By Richard Sullins |

Less than a month after state officials announced that Vietnamese carmaker VinFast would build electric cars and the batteries that power them at a site in Chatham County, the wheels are already turning quickly in Sanford to have a training facility ready for the company at Central Carolina Community College’s newest campus by this time next year.

The company will be using the Moore Training Facility, formerly the hub of operations for Magnetti Marelli adjacent to the college on Nash Street, for the training of its workforce that will reach 7,500 by July 2024. The building will also house mockups of new vehicles that are manufactured in nearby Moncure when the plant reaches production levels.

Lee County Manager Dr. John Crumpton told the local board of commissioners Monday that VinFast “has an aggressive schedule and we want to put the giddy up to help them meet it.”

Crumpton said environmental engineers are continuing to work with the state Division of Environmental Quality on addressing the removal of the Hazardous Waste Permit that has been attached to the site since a fuel spill that occurred prior to the county obtaining possession of the property.

The county’s environmental consultant, Terraquest, submitted a 500-plus page report outlining soil reports received from the site, in addition to a recommendation for closing 23 of the 27 testing wells that the site contains. The four remaining wells surround a tank where the spillage occurred and Crumpton said this area will continue to be monitored until it meets EPA standards.

Last month, the board voted to authorize CCCC to proceed with a request for quotes for design services for the building and to begin the design phase of the project. It’s not uncommon for renovation projects like this one to take up to 18 months to complete, but Crumpton believes with all partners at the state and local level pulling together, the Moore Training Facility project will be completed within a year and perhaps sooner, if all goes according to plan.

North Carolina Governor Roy Cooper announced the VinFast project on March 29 in Raleigh, widely considered to be the largest investment in North Carolina history by a private company. Cooper said in addition to being the biggest economic development project ever announced in the state, VinFast will be North Carolina’s first OEM (original equipment manufacturer) facility, a company that manufactures and sells products another company in turn sells to its own customers, while putting the products under its own branding.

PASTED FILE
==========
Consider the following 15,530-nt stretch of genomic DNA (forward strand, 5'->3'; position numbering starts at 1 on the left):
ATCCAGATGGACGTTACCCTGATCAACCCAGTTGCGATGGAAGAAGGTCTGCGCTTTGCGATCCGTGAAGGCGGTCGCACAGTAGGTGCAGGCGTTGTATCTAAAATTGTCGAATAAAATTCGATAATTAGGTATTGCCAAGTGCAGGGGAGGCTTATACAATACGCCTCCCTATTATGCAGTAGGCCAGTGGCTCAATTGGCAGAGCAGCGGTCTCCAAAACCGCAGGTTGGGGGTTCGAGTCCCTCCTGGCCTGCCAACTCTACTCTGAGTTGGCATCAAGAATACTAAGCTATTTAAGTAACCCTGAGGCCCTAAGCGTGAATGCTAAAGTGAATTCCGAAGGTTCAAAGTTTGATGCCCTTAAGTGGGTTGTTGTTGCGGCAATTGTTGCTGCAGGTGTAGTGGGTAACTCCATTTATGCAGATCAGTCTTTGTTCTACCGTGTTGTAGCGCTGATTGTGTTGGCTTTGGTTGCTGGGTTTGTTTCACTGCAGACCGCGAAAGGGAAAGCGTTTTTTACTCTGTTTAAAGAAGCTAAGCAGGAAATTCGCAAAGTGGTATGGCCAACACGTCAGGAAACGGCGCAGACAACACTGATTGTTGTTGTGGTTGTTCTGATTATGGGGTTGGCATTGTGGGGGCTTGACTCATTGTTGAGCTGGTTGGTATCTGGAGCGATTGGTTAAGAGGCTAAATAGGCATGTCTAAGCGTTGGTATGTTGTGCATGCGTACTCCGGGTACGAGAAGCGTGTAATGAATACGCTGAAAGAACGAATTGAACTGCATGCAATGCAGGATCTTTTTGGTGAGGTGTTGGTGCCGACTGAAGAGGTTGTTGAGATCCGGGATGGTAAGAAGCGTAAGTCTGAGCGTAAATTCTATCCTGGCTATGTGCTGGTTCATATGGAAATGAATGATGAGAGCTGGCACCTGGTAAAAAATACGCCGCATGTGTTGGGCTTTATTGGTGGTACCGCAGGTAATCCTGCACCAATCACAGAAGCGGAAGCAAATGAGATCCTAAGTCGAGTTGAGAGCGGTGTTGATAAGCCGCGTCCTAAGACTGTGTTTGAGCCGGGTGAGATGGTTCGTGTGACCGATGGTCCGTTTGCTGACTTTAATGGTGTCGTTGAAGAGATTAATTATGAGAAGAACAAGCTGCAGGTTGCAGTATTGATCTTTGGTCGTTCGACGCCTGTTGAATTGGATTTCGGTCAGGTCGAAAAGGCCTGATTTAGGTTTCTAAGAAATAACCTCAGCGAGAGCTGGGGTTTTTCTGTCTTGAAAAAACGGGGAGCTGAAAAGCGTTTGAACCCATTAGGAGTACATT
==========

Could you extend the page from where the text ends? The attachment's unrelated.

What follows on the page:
VinFast’s $4 billion investment in the plant will be located at the Triangle Innovation Point, formerly known as the Moncure Megasite, off U.S. 1 between Pea Ridge and Christian Chapel Church roads.

Inside this world-class manufacturing facility situated on a 1,977-acre plot, the company will build two types of electric vehicles as well as the battery technology that will provide the power to make them run. VinFast will be producing its VF-9, a seven-passenger all-electric Sport Utility Vehicle, and its VF-8, a five-passenger all electric mid-size SUV. By the time the company reaches its full production capacity, 150,000 vehicles will roll off the Moncure assembly line each year.

Construction for Phase I of the project will begin at the site as soon as the construction permit is issued this year with plans for the plant to be operational within two years.

The 22 acres of land at the former Magnetti Marelli site was acquired by the county on behalf of CCCC in summer 2021 and the county took possession of the property on January 1. The acquisition allows the college to expand its manufacturing and workforce development programs, and to renovate spaces for other campus services that include the library.

Crumpton told the board that the county attorney is developing a lease to allow CCCC to take over the Moore Center starting on July 1. Such a lease will have to be approved by both the commissioners and CCCC’s board of trustees.

Among the many partners who came together to make the VinFast project possible was the city of Sanford, whose willingness to extend water and sewer lines to the property will provide the life blood that makes modern manufacturing possible.